Strong Women: OSU Extension program provides strength in numbers

Strong Women classes are geared towards middle aged and older women to prevent poor health outcomes, as well as to provide encouragement and support. Classes meet throughout the Gorge.

Photo by Trisha Walker
Strong Women classes are geared towards middle aged and older women to prevent poor health outcomes, as well as to provide encouragement and support. Classes meet throughout the Gorge.



My first observation as I walked into the Providence Down Manor dining room for a Thursday morning Strong Women exercise class?

How much fun everyone was having.

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Co-leader and volunteer Claire Culbertson leads the Thursday Strong Women classes at Providence Down Manor.

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Co-leader and volunteer Connie Buttaccio teaches the Tuesday Strong Bones class.

“The greatest thing about this class is that we laugh a lot,” said volunteer instructor Claire Culbertson, who leads the Thursday Strong Women class at the assisted living center.

The program at Providence Down Manor is one of several Strong Women classes in the Gorge, and one of three in Hood River County.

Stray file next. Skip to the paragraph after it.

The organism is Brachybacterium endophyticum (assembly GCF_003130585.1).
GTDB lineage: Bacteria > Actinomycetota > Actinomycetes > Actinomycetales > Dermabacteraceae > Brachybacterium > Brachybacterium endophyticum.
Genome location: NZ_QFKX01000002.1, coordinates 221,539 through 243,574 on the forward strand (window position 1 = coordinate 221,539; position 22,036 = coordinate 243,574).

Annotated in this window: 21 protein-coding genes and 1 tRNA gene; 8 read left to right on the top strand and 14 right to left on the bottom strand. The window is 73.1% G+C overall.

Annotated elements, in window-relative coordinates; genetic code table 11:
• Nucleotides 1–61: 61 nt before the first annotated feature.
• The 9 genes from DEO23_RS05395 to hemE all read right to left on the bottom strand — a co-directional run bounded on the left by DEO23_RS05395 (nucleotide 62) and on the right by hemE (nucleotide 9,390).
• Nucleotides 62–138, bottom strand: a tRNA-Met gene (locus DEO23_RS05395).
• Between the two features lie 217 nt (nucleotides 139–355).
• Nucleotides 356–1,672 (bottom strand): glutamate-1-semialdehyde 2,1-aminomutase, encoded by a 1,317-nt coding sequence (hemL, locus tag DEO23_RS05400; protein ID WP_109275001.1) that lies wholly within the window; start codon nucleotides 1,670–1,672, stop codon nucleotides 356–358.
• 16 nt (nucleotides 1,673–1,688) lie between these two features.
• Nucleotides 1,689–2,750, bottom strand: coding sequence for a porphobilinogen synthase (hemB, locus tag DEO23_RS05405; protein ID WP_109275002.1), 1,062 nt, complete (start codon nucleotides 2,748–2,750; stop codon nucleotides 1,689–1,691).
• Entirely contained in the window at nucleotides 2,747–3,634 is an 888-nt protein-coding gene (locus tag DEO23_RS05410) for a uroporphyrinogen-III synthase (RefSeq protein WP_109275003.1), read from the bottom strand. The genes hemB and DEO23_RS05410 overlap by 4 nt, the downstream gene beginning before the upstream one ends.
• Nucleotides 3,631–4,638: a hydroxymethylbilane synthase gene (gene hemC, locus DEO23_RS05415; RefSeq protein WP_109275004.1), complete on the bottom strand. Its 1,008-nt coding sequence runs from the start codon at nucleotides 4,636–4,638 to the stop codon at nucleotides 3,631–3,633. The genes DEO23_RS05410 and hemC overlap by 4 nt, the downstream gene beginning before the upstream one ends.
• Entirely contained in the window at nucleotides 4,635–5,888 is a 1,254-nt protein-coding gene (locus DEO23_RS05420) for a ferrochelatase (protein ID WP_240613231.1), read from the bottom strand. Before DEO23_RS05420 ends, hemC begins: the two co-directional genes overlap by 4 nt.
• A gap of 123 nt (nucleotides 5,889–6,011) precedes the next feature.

Strong Women and its counterpart, Strong Bones, are programs of the Oregon State University Extension Office (see info box for class details, page B10). At Providence Down Manor, classes happen Tuesdays and Thursdays from 9-10 a.m.; Culbertson leads the Thursday Strong Women class, and co-leader Connie Buttaccio the Tuesday Strong Bones class.

Classes are popular and attendance is growing. On this particular Thursday, about 20 women had gathered — a small group, Culbertson said. The women range from their mid-50s to 83. There is a nominal per-class fee to participate.

“I think overall, people of every age bracket are realizing and acknowledging how important exercise is,” said OSU Extension Service Assistant Professor of Practice Lauren Kraemer, who has been involved in the Hood River County program for the past seven years.

“Many folks know they need to exercise, but just don’t make it happen. Having many groups in many communities increases the accessibility to the classes. Not to mention the programs are highly affordable, so many of the usual barriers — cost, location, etc. — are avoided.

“(And) the accountability of a group really helps. If someone doesn’t show up to class, you can be sure someone will be calling them afterward to make sure they are okay,” she added.

Kraemer said the program was developed by Dr. Miriam Nelson, Ph.D., Tufts University, in the 1980s as a way to reduce and prevent poor health outcomes related to osteoporosis, arthritis, diabetes, being overweight and obesity, cardiovascular disease and the loss of strength, balance, and muscle mass due to aging.

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The program was developed by Dr. Miriam Nelson, Ph.D., Tufts University, in the 1980s as a way to reduce and prevent poor health outcomes related to osteoporosis, arthritis, diabetes, being overweight and obesity, cardiovascular disease and the loss of strength, balance, and muscle mass due to aging.

“Dr. Nelson has written numerous books on the program and research she calls StrongWomen and it was adapted into a community-based program by the Extension Service nearly 20 years ago,” she said.